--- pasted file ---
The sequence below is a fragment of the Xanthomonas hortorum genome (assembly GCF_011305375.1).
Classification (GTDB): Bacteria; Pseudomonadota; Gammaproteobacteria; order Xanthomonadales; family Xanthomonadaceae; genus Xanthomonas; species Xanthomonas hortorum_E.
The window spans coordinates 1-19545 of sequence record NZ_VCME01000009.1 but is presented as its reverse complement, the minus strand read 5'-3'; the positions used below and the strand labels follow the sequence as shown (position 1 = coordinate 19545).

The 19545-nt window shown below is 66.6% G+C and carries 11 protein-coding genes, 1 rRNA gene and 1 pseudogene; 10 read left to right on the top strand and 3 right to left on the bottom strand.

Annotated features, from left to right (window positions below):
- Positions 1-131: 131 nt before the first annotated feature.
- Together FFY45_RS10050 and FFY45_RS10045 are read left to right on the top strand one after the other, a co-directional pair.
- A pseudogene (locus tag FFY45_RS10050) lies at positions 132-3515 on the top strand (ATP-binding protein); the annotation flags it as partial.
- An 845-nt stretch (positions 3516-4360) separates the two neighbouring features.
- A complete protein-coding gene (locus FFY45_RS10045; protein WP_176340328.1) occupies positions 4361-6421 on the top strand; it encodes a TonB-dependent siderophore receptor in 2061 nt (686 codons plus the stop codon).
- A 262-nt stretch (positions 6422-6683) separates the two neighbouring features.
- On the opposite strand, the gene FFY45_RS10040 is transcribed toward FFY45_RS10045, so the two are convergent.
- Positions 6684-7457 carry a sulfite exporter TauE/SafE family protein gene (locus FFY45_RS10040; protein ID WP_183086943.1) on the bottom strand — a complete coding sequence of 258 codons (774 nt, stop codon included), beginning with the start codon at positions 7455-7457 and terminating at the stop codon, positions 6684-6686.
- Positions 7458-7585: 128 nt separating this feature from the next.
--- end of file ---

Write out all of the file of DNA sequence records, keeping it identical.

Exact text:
The sequence below is a fragment of the Xanthomonas hortorum genome (assembly GCF_011305375.1).
Classification (GTDB): Bacteria; Pseudomonadota; Gammaproteobacteria; order Xanthomonadales; family Xanthomonadaceae; genus Xanthomonas; species Xanthomonas hortorum_E.
The window spans coordinates 1-19545 of sequence record NZ_VCME01000009.1 but is presented as its reverse complement, the minus strand read 5'-3'; the positions used below and the strand labels follow the sequence as shown (position 1 = coordinate 19545).

The 19545-nt window shown below is 66.6% G+C and carries 11 protein-coding genes, 1 rRNA gene and 1 pseudogene; 10 read left to right on the top strand and 3 right to left on the bottom strand.

Annotated features, from left to right (window positions below):
- Positions 1-131: 131 nt before the first annotated feature.
- Together FFY45_RS10050 and FFY45_RS10045 are read left to right on the top strand one after the other, a co-directional pair.
- A pseudogene (locus tag FFY45_RS10050) lies at positions 132-3515 on the top strand (ATP-binding protein); the annotation flags it as partial.
- An 845-nt stretch (positions 3516-4360) separates the two neighbouring features.
- A complete protein-coding gene (locus FFY45_RS10045; protein WP_176340328.1) occupies positions 4361-6421 on the top strand; it encodes a TonB-dependent siderophore receptor in 2061 nt (686 codons plus the stop codon).
- A 262-nt stretch (positions 6422-6683) separates the two neighbouring features.
- On the opposite strand, the gene FFY45_RS10040 is transcribed toward FFY45_RS10045, so the two are convergent.
- Positions 6684-7457 carry a sulfite exporter TauE/SafE family protein gene (locus FFY45_RS10040; protein ID WP_183086943.1) on the bottom strand — a complete coding sequence of 258 codons (774 nt, stop codon included), beginning with the start codon at positions 7455-7457 and terminating at the stop codon, positions 6684-6686.
- Positions 7458-7585: 128 nt separating this feature from the next.